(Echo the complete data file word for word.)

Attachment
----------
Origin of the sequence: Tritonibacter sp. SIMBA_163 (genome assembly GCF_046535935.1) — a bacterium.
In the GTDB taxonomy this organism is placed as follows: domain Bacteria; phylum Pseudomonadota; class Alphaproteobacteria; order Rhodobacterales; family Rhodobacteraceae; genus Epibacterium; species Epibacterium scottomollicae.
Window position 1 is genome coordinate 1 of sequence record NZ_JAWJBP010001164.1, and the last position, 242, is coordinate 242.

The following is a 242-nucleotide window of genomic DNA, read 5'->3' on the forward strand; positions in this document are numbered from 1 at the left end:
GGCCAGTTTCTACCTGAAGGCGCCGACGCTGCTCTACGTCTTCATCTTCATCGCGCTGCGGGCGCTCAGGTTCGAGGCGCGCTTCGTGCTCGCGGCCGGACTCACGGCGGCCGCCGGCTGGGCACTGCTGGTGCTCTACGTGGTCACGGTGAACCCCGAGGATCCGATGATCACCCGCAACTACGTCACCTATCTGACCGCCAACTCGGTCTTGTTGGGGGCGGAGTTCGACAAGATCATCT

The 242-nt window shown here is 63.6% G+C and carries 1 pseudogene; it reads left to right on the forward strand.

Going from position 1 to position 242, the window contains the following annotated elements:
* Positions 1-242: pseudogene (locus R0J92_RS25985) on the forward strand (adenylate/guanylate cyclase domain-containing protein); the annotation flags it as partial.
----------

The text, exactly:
Origin of the sequence: Tritonibacter sp. SIMBA_163 (genome assembly GCF_046535935.1) — a bacterium.
In the GTDB taxonomy this organism is placed as follows: domain Bacteria; phylum Pseudomonadota; class Alphaproteobacteria; order Rhodobacterales; family Rhodobacteraceae; genus Epibacterium; species Epibacterium scottomollicae.
Window position 1 is genome coordinate 1 of sequence record NZ_JAWJBP010001164.1, and the last position, 242, is coordinate 242.

The following is a 242-nucleotide window of genomic DNA, read 5'->3' on the forward strand; positions in this document are numbered from 1 at the left end:
GGCCAGTTTCTACCTGAAGGCGCCGACGCTGCTCTACGTCTTCATCTTCATCGCGCTGCGGGCGCTCAGGTTCGAGGCGCGCTTCGTGCTCGCGGCCGGACTCACGGCGGCCGCCGGCTGGGCACTGCTGGTGCTCTACGTGGTCACGGTGAACCCCGAGGATCCGATGATCACCCGCAACTACGTCACCTATCTGACCGCCAACTCGGTCTTGTTGGGGGCGGAGTTCGACAAGATCATCT

The 242-nt window shown here is 63.6% G+C and carries 1 pseudogene; it reads left to right on the forward strand.

Going from position 1 to position 242, the window contains the following annotated elements:
* Positions 1-242: pseudogene (locus R0J92_RS25985) on the forward strand (adenylate/guanylate cyclase domain-containing protein); the annotation flags it as partial.